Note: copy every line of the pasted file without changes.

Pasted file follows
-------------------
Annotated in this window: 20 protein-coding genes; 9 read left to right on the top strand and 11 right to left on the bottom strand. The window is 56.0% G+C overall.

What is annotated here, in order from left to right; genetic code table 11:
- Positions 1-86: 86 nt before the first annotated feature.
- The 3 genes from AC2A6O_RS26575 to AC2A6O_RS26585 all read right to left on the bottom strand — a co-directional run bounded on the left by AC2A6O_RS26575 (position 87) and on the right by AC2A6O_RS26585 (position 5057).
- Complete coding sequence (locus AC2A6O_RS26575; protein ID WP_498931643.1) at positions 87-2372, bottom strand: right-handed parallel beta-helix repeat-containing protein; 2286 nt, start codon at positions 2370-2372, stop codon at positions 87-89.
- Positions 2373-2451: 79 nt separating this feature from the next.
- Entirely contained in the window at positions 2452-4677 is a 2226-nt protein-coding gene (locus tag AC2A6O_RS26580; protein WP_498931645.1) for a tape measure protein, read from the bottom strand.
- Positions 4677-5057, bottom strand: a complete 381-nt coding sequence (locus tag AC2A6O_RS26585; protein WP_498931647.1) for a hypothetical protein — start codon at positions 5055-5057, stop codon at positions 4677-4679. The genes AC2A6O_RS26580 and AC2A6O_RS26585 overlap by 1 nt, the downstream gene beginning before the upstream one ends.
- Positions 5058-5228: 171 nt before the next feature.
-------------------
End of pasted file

Annotated in this window: 20 protein-coding genes; 9 read left to right on the top strand and 11 right to left on the bottom strand. The window is 56.0% G+C overall.

What is annotated here, in order from left to right; genetic code table 11:
- Positions 1-86: 86 nt before the first annotated feature.
- The 3 genes from AC2A6O_RS26575 to AC2A6O_RS26585 all read right to left on the bottom strand — a co-directional run bounded on the left by AC2A6O_RS26575 (position 87) and on the right by AC2A6O_RS26585 (position 5057).
- Complete coding sequence (locus AC2A6O_RS26575; protein ID WP_498931643.1) at positions 87-2372, bottom strand: right-handed parallel beta-helix repeat-containing protein; 2286 nt, start codon at positions 2370-2372, stop codon at positions 87-89.
- Positions 2373-2451: 79 nt separating this feature from the next.
- Entirely contained in the window at positions 2452-4677 is a 2226-nt protein-coding gene (locus tag AC2A6O_RS26580; protein WP_498931645.1) for a tape measure protein, read from the bottom strand.
- Positions 4677-5057, bottom strand: a complete 381-nt coding sequence (locus tag AC2A6O_RS26585; protein WP_498931647.1) for a hypothetical protein — start codon at positions 5055-5057, stop codon at positions 4677-4679. The genes AC2A6O_RS26580 and AC2A6O_RS26585 overlap by 1 nt, the downstream gene beginning before the upstream one ends.
- Positions 5058-5228: 171 nt before the next feature.